The Institute of Creative Music Activity for Children
In 1970s, when I was a young university teacher in Kyoto, I formed a small group with several students to learn about contemporary music. We listened to John Cage, Steve Reich, Toru Takemitsu, etc., discussed them, performed their music, and held concerts every year. Gradually, our interests moved on to composing our own pieces, especially pieces for children, and to make lesson plans for children based on contemporary music, because most of the members were future music teachers. The first piece created by our group in 1973 was called “Composition no.1,” which captured the sound-scape of Kyoto (The sound of “Shishi-Odoshi at Shisen-do). It was a sort of “musique concrète” in which water sounds were changed electrically.
In addition, some of our members applied to the ISCM (International Society for Contemporary Music) competition, and one of our pieces was accepted and performed at the “World Music Days 1977” festival in Bonn. The name of the piece is “The Calling: for Children” by Chisako Takeuchi, which can be heard on the CD released by Nippon Columbia.
In the 1980s, I worked with many music teachers who wanted to explore new lesson plans based on contemporary, popular, world, and Japanese music. As well as taking these broader music genres into the classroom, they wanted to enjoy creative activities with children. I believe that their efforts have become part of the basis of the Creative Making Music in the National Curriculum Music Japan, which was revised in 2008.
In the 1990s, our group held several workshops, concerts, and festivals in which professional musicians not only in Japan, but also from abroad, were invited. These included the following: “Music for Children I,” at the 1991 “Tokyo Contemporary Music Festival” in Tokyo; “Music for Children II,” with the London Sinfonietta in 1994 in Tokyo; workshops and concerts with the London Sinfonietta in 1997/98 in Koshigaya City; “Children’s Future,” at the “World Music Days 2001” in Yokohama City, and so on.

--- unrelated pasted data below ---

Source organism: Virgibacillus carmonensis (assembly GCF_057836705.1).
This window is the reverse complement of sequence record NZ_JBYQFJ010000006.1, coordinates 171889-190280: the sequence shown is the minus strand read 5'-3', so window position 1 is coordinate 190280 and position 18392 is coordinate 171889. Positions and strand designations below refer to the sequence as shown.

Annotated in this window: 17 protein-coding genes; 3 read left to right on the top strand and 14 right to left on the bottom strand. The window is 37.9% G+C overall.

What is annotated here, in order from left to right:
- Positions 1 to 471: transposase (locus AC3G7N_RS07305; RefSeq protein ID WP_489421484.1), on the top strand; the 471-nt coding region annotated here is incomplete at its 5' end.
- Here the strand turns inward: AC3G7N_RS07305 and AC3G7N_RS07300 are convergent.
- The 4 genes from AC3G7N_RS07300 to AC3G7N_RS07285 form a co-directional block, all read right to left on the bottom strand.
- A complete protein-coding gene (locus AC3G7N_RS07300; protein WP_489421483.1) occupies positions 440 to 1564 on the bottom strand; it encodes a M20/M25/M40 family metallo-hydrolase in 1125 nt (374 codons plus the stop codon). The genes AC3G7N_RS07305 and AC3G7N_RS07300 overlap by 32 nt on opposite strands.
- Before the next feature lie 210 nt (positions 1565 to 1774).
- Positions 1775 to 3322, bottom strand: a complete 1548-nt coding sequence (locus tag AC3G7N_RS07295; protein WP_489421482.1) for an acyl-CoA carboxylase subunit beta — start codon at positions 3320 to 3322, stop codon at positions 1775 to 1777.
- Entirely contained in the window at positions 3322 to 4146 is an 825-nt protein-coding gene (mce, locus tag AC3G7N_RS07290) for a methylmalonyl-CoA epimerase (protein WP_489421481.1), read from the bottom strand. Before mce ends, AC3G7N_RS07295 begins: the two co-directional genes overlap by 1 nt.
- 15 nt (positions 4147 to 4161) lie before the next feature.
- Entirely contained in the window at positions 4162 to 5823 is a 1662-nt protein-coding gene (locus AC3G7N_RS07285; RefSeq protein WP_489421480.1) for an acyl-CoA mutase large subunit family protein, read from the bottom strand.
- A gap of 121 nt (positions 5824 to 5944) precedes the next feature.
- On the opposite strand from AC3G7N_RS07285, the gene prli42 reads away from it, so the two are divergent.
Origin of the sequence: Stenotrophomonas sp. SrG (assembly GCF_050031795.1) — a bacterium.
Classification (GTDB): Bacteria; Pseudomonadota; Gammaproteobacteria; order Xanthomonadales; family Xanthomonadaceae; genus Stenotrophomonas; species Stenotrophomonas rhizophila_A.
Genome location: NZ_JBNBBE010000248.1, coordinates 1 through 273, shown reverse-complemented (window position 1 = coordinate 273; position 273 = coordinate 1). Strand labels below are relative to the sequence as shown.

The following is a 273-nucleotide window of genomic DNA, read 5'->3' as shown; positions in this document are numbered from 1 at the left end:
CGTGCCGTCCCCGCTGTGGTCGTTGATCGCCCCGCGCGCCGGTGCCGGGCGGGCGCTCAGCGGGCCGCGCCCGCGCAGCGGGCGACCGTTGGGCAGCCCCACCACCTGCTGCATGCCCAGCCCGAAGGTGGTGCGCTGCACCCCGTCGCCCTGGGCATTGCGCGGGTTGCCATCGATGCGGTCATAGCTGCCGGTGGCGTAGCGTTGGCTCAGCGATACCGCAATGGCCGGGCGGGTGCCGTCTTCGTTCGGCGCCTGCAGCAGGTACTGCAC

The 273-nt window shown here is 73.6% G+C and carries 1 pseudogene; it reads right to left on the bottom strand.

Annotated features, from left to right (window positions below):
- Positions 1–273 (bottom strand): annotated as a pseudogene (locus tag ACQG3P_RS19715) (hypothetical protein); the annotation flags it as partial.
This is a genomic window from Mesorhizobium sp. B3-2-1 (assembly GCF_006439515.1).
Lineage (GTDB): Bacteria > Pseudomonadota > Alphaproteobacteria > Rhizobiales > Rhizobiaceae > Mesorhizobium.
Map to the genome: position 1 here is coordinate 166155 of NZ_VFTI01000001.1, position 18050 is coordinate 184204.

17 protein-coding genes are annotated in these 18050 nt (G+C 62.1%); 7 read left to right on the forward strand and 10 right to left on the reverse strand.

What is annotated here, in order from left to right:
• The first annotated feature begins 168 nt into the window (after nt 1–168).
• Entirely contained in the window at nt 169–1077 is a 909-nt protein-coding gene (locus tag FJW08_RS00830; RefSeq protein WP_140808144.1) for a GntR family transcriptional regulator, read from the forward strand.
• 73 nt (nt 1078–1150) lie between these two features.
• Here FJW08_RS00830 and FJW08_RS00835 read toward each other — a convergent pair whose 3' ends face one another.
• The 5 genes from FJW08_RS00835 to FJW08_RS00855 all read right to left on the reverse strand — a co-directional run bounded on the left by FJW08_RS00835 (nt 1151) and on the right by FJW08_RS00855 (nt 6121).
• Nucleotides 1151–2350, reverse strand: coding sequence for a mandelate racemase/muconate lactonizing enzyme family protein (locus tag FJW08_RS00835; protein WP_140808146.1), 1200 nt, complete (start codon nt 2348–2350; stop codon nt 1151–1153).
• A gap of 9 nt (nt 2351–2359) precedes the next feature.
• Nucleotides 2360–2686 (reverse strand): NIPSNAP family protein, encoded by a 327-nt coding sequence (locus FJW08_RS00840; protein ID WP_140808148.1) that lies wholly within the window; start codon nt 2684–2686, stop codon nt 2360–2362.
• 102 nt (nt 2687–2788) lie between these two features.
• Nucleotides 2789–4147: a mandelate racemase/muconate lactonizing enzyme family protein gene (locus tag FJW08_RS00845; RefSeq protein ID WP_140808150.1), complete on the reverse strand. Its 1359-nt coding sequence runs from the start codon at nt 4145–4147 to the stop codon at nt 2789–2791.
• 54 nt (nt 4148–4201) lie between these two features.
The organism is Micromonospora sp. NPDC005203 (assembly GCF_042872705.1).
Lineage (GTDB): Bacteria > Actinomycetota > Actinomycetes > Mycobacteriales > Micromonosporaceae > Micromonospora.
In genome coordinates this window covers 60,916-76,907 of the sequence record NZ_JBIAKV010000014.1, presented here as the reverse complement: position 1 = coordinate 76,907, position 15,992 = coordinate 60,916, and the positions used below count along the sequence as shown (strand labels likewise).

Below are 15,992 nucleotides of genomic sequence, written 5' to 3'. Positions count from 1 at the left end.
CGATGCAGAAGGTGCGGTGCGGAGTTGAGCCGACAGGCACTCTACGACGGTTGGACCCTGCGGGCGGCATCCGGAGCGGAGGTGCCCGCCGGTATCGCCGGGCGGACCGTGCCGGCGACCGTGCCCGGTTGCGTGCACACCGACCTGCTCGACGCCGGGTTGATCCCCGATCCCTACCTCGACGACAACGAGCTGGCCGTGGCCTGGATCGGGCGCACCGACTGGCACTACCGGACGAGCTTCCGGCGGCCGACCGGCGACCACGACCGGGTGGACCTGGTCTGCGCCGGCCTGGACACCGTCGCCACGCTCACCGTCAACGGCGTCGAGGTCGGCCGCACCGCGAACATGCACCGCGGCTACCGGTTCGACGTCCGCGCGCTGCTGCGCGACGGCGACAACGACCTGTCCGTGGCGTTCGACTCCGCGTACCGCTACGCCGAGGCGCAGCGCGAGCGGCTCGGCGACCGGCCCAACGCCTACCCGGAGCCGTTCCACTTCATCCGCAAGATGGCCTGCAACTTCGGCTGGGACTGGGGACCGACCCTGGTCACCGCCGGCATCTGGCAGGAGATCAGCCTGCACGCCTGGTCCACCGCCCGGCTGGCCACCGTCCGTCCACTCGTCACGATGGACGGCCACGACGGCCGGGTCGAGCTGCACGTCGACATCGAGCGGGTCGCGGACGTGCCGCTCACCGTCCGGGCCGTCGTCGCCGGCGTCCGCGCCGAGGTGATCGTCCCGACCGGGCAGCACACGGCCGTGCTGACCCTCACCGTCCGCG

In 1990, I named our group the “Institute of Creative Music Activity for Children.” Although the members changed from time to time, the Institute itself has continued for over 20 years and now belongs to the Graduate School of Human Science and Design at Japan Women’s University. The main members of the Institute at present are students and graduates of the Master’s Degree Course, as well as the Doctoral Course at JWU. We hold symposiums and workshops every summer, inviting musicians, teachers, and students from other universities.
Some of the workshops described in this book are from various events held by the “Institute of Creative Activity for Children,” and others are from the everyday activities of our members.
This is the first book published by our Institute, and I hope many readers will enjoy the workshop ideas created by young musicians and put them into practice themselves.
In this chapter, we focused on some simple musical structures, namely “Repetition” and “Call and Response.” Even very young children can enjoy creative activities based on such basic structures, and we believe they can approach various kinds of music through these structures.
By finding interesting motifs in traditional Japanese as well as contemporary music, such as Takemitsu (a Japanese composer), we can create original music using the same motifs. We may even be able to enter their secret musical world led by these motifs.
Musical scales are fun, and various musical scales introduce us to a richer musical world!
New Starting Points
New Starting points in creating music may lead us to the most creative activities!
Globalization and Localization in Music
In music, we can find some elements used both globally and locally, and we believe that we can experience and recognize them through creative music activities. This might be possible not only for very young children, but also for people from various cultures.